Oh, but you poor Canadian Investor, you can get all of Shakespeare for US$ 1,– (plus mailing charges) at ABE Books (but first get rid of your dollar investments).

You can also read all of them for free online. The idea is to read two or three plays from beginning to end fast to get the layout, and then to keep reading them in bits and pieces at work, in the subway, and while waiting for your stock exchange quotations. For instance, for Saturday evening I would prescribe the hell porter in Macbeth and for Sunday morning you could have Hamlet’s monologue “So oft it chances in particular men...” starting line 26; that’s at least as good for your brain as Sunday mass (would be) (because of its syntax (NOT its content).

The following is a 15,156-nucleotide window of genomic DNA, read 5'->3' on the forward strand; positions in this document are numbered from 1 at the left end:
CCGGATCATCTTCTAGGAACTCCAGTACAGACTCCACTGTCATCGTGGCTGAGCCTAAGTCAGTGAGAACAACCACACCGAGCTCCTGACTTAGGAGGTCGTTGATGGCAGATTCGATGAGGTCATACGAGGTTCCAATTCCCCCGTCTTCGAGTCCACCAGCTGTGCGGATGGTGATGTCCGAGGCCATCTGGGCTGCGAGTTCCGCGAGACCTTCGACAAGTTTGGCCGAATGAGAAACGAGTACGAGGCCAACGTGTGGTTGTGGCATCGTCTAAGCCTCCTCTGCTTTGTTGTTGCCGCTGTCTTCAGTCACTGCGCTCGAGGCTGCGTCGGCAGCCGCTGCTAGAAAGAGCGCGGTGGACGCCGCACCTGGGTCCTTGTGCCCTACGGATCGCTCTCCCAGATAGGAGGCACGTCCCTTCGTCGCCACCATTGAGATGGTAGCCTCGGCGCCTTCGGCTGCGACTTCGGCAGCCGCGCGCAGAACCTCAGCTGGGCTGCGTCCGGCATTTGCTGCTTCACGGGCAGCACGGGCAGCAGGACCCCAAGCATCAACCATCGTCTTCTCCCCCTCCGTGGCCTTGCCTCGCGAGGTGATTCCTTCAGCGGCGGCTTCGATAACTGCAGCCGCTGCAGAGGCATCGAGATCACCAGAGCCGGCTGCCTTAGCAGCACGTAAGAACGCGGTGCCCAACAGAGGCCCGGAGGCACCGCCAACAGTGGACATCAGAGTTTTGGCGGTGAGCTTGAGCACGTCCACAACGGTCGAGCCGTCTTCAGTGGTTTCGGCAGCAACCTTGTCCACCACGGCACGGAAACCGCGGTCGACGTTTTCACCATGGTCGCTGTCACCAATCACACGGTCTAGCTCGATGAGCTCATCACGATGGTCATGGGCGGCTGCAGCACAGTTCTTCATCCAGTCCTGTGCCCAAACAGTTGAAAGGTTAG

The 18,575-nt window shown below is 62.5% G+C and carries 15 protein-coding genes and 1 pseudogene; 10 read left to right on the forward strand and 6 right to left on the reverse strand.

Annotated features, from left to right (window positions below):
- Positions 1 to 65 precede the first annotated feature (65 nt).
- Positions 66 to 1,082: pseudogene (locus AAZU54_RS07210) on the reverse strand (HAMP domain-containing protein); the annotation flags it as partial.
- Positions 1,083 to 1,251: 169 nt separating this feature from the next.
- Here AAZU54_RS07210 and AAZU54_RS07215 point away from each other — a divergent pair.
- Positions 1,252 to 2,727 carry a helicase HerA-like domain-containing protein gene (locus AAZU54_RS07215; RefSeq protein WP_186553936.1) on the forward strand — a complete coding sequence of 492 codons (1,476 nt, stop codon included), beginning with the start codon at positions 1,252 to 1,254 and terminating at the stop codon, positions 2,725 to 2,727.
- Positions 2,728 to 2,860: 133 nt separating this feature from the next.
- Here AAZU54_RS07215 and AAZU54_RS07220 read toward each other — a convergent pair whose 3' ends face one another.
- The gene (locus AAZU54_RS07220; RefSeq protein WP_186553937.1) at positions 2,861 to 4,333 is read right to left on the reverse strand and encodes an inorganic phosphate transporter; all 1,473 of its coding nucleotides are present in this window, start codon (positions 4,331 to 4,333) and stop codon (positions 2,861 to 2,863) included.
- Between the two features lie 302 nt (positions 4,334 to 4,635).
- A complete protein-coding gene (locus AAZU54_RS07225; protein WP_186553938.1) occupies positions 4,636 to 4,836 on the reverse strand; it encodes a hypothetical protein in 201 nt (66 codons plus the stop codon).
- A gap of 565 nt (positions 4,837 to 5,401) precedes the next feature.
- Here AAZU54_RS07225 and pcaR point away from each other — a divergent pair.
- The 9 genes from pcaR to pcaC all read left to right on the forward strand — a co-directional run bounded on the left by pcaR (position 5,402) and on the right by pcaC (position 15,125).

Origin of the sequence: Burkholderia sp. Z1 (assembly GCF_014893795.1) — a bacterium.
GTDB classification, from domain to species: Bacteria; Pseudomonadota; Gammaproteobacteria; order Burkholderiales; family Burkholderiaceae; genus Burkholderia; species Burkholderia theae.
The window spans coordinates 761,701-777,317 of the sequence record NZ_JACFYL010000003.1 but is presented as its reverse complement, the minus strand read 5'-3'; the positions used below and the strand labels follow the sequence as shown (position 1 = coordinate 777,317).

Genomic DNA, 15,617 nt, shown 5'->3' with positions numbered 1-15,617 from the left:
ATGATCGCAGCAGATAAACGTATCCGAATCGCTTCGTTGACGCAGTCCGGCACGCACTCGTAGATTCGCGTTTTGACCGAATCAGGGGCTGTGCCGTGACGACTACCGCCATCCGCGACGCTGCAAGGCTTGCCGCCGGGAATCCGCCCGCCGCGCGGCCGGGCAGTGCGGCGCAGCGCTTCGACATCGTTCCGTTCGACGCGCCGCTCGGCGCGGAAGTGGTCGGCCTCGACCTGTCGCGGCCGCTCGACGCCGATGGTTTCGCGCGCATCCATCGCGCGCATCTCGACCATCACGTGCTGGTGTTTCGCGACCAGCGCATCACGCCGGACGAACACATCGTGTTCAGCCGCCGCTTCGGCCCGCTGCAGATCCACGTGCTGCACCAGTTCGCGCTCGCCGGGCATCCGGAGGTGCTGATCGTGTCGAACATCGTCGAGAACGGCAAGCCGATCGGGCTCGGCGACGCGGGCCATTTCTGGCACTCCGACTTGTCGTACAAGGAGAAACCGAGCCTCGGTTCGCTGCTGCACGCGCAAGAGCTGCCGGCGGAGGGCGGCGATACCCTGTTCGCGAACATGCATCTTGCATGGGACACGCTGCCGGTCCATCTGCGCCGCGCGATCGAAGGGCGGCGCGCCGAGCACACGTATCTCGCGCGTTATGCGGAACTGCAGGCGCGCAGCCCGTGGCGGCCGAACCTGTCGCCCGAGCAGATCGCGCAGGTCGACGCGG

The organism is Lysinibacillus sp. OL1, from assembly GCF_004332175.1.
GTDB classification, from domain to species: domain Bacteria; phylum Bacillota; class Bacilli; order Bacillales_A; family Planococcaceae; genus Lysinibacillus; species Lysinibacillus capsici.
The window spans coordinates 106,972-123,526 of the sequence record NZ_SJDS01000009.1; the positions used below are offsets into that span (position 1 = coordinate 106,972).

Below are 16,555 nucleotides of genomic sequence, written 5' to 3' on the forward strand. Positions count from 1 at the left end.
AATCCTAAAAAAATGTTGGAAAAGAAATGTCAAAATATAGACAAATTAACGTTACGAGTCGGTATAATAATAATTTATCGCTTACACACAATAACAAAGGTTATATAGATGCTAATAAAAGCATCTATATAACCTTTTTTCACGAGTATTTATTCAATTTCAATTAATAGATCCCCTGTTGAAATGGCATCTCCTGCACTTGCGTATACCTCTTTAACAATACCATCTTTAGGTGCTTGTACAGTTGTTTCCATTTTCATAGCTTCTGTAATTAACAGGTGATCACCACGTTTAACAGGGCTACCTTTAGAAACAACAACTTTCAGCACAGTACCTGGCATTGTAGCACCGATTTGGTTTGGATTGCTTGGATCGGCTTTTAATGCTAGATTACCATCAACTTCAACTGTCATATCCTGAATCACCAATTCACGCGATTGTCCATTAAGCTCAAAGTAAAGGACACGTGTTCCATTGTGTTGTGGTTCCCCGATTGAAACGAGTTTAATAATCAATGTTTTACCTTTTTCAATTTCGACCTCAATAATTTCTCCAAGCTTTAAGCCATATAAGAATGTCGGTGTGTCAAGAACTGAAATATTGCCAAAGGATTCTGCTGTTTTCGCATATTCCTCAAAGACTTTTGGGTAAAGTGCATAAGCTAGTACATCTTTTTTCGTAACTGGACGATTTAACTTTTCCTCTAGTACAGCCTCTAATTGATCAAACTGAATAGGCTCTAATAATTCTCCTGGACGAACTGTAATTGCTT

6. Rags35 - April 10, 2008

Do you mean to say that for CONTENT the Sunday mass would be better ?
———————————————————————
To Rags35

Sorry, I did not see your one-liner yesterday. However, you would realize that content is what you make of it. And don’t forget that the Sunday, Saturday, and Friday services are weekly and Macbeth is sporadic at best. So they are not comparable.

7. krimileser - April 10, 2008

Proto crime fiction, I agree (But: Proto-Krimi).

It seems to me that Shakespeare was fairly educated. Yes, he knew Platon’s important works.

I don’t know about nihilistic leanings and Plato is more your turf than mine but his allegory of the cave is about cognition and perception, topics that Shakespeare would be interested in.

-> Here
-> are
-> some
-> links to Shakespeare and Plato.

8. cantueso - April 10, 2008

Is it the Strauss discussed in the papers that you quote the same as was presented by W. Pfaff some 5 years ago in the Herald Tribune?

??

saw that in the articles of reference even The Merchant of Venice and The Tempest were seen as political thinking. That is incredible. As they used to say at Google: “Cal, that dawg won’t hunt.”